Image: Wikia

If you’ve seen Iron Man, you may remember the scene where Tony Stark is coping with a hapless fire extinguisher-wielding robotic assistant. There are days when I feel that way toward some of our 3D printers.

Don’t get me wrong: first, I’m no Tony Stark (if I was we wouldn’t be crowdfunding) and I also appreciate the cost, flexibility and amazing innovation that is possible with 3D printing. The ability to create a three-dimensional object from a digital file has transformed the medical, automotive and aerospace industries, as the cost of 3D printing has fallen and its accessibility has broadened. And that trend is accelerating, as 3D printing fuels the imagination — and the prototypes — of entrepreneurs such as myself.  

But if you’ve ever worked for long periods of time to design and test a new product with multiple components using CAD, 3D modelling and a Fused Deposition Modeling (FDM) 3D printer, you know that alongside the possibilities you will experience frustrations.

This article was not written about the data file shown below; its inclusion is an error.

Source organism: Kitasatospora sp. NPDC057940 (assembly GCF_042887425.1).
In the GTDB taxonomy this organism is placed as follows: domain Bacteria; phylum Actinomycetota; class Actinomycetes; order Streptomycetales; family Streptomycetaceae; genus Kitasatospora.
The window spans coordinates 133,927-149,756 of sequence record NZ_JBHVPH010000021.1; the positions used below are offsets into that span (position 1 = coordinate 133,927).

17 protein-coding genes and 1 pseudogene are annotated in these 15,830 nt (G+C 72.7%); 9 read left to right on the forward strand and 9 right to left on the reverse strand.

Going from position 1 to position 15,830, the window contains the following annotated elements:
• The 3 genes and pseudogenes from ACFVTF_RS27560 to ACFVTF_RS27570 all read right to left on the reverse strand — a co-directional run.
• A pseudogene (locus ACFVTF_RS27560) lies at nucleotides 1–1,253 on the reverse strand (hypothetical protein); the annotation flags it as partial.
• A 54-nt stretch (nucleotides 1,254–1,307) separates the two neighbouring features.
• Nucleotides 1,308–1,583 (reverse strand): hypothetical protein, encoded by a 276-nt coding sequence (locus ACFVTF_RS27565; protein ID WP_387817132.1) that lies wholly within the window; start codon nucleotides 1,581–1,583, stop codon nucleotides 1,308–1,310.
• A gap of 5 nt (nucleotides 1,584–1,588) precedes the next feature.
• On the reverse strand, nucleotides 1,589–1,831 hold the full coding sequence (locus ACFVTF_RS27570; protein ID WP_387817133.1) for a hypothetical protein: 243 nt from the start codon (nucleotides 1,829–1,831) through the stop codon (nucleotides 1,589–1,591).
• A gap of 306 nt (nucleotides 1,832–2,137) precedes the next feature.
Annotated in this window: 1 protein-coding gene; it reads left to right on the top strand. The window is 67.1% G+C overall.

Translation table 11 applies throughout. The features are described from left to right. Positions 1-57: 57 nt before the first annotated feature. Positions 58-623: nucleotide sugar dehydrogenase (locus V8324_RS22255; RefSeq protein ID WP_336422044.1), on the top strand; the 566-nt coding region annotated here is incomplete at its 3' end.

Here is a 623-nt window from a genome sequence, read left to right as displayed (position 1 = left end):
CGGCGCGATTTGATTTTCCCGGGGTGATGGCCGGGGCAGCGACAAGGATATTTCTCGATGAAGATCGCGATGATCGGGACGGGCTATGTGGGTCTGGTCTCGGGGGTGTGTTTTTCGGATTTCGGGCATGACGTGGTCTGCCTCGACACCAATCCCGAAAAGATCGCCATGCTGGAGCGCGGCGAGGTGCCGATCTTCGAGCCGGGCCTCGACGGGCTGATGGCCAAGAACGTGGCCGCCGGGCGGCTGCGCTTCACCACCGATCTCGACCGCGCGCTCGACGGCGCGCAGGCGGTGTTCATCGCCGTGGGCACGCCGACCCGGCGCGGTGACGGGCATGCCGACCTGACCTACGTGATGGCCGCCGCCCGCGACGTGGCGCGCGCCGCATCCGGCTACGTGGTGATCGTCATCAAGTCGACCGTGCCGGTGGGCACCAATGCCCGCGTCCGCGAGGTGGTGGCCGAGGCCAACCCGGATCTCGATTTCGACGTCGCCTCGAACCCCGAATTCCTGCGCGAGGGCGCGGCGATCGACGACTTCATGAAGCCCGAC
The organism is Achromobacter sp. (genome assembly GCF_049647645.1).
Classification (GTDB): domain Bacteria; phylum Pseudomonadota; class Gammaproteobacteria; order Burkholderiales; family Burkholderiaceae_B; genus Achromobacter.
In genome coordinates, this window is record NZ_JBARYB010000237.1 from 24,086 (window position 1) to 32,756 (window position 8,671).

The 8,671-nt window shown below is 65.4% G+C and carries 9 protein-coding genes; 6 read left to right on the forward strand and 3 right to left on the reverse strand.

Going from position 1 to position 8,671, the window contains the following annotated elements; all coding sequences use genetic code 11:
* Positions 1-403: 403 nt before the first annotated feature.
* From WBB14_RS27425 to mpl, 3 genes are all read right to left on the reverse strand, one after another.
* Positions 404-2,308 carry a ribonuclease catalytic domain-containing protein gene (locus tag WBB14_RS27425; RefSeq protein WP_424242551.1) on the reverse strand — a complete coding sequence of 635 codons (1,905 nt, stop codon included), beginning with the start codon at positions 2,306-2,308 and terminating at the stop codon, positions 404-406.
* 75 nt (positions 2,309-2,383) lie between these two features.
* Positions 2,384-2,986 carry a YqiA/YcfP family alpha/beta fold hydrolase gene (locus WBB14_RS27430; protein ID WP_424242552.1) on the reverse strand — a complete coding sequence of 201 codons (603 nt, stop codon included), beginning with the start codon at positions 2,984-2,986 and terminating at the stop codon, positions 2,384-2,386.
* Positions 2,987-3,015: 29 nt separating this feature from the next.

There are days when I find myself talking to our 3D printers, almost in the vague hope that they are voice-activated or voice-responsive (they aren’t), or rushing across the room in response to the sound of a potential material jam, or cursing as I blow on my scorched fingers (the temperature reaches 420 Fahrenheit ).

The upside of 3D printing?  We’ve been able to develop, test and redesign sturdy and field-ready prototypes. And when I say “field-ready,”  I mean just that — we have tested our AfterDark Flag Football kit with dozens of children, aged six and up; with college intramurals, competitive weekly flag leagues; and weekend beach leagues.

While I may not be a billionaire playboy or have much in common with Tony Stark, we do have one connection: he graduated from MIT, which is one of our intramural test partners. But while Tony Stark may have had to fight Obadiah Stane, Vanko and the Mandarin, he never had to wrestle with a 3D printer.

As I’m not a billionaire, we are crowdfunding so we can move to injection molding. You can support us and save my burned fingertips by backing us at: